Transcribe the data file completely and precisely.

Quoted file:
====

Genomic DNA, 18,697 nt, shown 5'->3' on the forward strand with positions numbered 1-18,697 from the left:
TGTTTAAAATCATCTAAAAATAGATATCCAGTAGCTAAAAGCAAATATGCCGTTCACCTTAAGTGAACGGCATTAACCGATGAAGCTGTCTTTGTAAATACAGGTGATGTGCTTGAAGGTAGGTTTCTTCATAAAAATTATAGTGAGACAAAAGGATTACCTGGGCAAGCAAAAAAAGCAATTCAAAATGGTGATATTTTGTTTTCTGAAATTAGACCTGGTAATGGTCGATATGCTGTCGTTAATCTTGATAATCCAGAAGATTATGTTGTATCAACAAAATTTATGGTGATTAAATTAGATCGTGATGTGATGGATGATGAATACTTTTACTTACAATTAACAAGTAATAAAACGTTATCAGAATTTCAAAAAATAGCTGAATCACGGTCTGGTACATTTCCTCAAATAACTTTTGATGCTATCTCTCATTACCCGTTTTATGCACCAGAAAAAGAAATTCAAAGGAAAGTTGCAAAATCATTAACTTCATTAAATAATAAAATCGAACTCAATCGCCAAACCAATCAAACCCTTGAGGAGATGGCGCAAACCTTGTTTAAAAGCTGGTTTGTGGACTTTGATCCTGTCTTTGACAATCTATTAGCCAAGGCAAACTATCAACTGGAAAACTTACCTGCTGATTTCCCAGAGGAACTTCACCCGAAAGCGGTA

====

Genomic DNA, 18,697 nt, shown 5'->3' on the forward strand with positions numbered 1-18,697 from the left:
TGTTTAAAATCATCTAAAAATAGATATCCAGTAGCTAAAAGCAAATATGCCGTTCACCTTAAGTGAACGGCATTAACCGATGAAGCTGTCTTTGTAAATACAGGTGATGTGCTTGAAGGTAGGTTTCTTCATAAAAATTATAGTGAGACAAAAGGATTACCTGGGCAAGCAAAAAAAGCAATTCAAAATGGTGATATTTTGTTTTCTGAAATTAGACCTGGTAATGGTCGATATGCTGTCGTTAATCTTGATAATCCAGAAGATTATGTTGTATCAACAAAATTTATGGTGATTAAATTAGATCGTGATGTGATGGATGATGAATACTTTTACTTACAATTAACAAGTAATAAAACGTTATCAGAATTTCAAAAAATAGCTGAATCACGGTCTGGTACATTTCCTCAAATAACTTTTGATGCTATCTCTCATTACCCGTTTTATGCACCAGAAAAAGAAATTCAAAGGAAAGTTGCAAAATCATTAACTTCATTAAATAATAAAATCGAACTCAATCGCCAAACCAATCAAACCCTTGAGGAGATGGCGCAAACCTTGTTTAAAAGCTGGTTTGTGGACTTTGATCCTGTCTTTGACAATCTATTAGCCAAGGCAAACTATCAACTGGAAAACTTACCTGCTGATTTCCCAGAGGAACTTCACCCGAAAGCGGTA